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Accurate threads using helical sweeps

Newbie

Accurate threads using helical sweeps

Although 'accurate' threads are interesting to do and may look good in
documentation, for most purposes creating accurate fastener threads
doesn't seem really useful.



1) They do not help in global interference checks

2) Fastener threads must be simplified when doing mechanical FEA
analysis

3) They take a lot of 'horsepower' to shade and show on drawings,
mostly looking like a black 'blob' on plots.

4) Not useful for manufacturing features (NC machining)

5) Usually have fine features as compared to overall part (accuracy
issues)



Thread features do help for the following:



1) Acme drive thread (coarse) features

2) Inspection drawings of thread checks over pins





This is one area where PTC should really offer a solution. How about a
'thread' feature that:



1) Looks correct when cosmetically shaded, looks 'simplified'
otherwise

2) Is allowed for during global interference checking

3) Is allowed for in mass and c.o.g. calculations

4) Is allowed for during FEA (automatic bolted joint constraints)

5) Comes across as detailed in Arbortext.



Also, how about something similar for simple compression (die)
springs...




3 REPLIES 3

Accurate threads using helical sweeps


Your statement "Although ‘accurate’ threads are interesting to do and may look good in documentation, for most purposes creating accurate fastener threads doesn’t seem really useful."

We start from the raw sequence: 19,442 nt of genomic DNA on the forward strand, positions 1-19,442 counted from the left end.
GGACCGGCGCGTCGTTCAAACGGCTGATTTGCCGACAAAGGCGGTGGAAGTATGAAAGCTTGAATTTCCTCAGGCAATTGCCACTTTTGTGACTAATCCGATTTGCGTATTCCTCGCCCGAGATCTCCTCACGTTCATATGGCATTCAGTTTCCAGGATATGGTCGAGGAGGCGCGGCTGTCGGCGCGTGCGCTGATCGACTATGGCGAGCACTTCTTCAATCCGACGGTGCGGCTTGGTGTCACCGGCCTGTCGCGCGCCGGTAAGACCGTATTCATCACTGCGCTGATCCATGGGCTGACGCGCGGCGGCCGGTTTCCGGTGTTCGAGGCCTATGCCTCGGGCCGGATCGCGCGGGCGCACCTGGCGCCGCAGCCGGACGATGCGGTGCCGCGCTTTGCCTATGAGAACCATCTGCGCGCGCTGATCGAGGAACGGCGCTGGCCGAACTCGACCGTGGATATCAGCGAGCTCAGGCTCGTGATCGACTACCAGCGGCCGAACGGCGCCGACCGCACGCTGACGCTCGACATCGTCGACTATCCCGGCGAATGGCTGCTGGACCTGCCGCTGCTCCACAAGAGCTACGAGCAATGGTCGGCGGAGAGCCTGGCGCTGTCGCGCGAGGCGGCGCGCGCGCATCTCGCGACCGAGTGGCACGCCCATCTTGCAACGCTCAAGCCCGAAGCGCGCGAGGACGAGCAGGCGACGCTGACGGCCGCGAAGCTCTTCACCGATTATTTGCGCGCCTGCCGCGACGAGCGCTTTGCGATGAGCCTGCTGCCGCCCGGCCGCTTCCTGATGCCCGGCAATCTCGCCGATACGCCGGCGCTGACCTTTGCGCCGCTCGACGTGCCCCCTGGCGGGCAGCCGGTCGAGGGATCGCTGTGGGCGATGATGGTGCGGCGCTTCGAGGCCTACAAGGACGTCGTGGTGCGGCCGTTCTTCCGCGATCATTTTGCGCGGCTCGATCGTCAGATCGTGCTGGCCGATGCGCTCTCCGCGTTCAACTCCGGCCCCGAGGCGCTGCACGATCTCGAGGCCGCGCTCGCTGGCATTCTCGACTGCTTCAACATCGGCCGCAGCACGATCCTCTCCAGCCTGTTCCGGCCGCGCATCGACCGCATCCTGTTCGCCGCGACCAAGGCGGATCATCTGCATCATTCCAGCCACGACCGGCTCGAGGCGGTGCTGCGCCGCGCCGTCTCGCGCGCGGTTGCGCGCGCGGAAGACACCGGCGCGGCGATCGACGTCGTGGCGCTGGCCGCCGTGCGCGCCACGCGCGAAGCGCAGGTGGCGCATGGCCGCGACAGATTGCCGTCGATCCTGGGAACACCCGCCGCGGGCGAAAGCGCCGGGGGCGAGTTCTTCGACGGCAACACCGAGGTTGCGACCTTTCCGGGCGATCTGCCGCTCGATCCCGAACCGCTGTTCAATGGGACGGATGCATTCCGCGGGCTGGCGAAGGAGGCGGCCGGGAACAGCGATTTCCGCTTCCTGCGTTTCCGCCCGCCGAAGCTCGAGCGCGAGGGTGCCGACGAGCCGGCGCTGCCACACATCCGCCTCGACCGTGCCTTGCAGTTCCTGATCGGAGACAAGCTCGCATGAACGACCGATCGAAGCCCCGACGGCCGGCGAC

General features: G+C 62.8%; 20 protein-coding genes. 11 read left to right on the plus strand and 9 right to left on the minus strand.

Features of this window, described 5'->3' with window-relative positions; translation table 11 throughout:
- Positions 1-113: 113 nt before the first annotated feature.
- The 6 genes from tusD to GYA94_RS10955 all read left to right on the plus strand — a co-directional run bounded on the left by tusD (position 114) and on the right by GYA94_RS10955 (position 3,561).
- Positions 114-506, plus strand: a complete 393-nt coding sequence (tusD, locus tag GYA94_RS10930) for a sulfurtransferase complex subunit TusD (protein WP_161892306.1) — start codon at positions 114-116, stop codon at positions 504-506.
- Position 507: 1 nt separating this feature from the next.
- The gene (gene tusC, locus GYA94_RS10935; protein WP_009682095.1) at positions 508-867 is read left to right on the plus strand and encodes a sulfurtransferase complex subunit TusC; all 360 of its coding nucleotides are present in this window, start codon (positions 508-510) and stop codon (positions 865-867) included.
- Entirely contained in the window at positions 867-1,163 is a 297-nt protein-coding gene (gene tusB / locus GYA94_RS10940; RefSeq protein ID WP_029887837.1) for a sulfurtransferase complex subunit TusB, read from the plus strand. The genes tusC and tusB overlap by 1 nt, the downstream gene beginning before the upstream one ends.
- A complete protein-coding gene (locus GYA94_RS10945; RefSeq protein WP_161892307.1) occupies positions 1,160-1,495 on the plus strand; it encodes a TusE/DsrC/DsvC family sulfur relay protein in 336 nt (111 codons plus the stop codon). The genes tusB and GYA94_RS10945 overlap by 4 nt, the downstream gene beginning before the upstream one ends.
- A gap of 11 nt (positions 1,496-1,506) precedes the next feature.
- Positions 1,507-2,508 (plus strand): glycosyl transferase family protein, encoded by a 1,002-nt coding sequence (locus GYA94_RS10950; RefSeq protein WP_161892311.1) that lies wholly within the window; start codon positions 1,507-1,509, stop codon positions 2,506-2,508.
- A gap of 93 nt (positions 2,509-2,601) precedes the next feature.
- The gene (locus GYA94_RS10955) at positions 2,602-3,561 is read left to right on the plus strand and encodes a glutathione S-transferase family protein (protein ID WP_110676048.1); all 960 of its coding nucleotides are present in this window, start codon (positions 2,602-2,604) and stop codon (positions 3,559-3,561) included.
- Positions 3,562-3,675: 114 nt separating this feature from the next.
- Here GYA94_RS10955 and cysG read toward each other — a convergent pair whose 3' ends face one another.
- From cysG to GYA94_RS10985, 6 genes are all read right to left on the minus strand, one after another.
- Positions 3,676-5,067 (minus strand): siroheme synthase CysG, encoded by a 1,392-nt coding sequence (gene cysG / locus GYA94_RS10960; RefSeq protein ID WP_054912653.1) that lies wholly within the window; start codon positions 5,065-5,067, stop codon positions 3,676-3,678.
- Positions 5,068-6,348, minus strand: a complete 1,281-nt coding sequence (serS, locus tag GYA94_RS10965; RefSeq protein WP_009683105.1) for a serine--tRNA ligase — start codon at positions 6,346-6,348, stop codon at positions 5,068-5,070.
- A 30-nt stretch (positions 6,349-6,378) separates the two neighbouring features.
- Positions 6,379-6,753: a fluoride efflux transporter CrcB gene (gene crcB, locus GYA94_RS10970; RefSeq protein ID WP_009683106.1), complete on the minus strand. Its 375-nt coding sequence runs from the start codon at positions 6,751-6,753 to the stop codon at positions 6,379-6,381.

Except of course if you are planning to mould the thread in a plastic part.



Other than that, I try hard not to model threads for many of the reasons you mention.



JD




Accurate threads using helical sweeps

One other thought... it would be nice if they didn't show up as an
'interference' in interference checks when a bolt is inserted into a
threaded hole.



Maybe "lightning' will strike and it will happen.... But who knows when
that might be. (lol, sorry I couldn't resist)



T


Accurate threads using helical sweeps

Hi Terry,
Given what the others have said I assume you have a serious need rather than
just a cosmetic one or that the need for cosmetic outweighs the overhead.

In my case as I was preparing a small part for diecasting I needed all the
detail. I made a helical sweep based on the OD of the thread and the
pitch. I left the sketched section (which I sketched from Machinery's
Handbook) parallel to the sketch plane rather than normal to pitch as that
is the way all thread systems are defined as far as I know. The sketch
could use a saved sketch if reuse is an issue. I used the centre of the
thread depth as the section centre but it could be offset.
I also gave the thread run out buy adding a tan arc at the head end (vary
the R value for the run out ramp). You can vary the shape of the run out
but it must get clear of the OD by more than the thread depth.
You can use a revolved surface and solidiy or just a solid cut. The surface
comes into its own when you have the case that your thread runs pretty much
up to a flange (e.g. head) of the part in which case some surface modelling
is required to trim the helical sweep so it does not intersect the flange.

Not too tricky. Hope this helps.


Regards, Brent Drysdale
Senior Mechanical Designer
Tait Radio Communications
New Zealand
DDI +64 3 358 1093
www.taitradio.com


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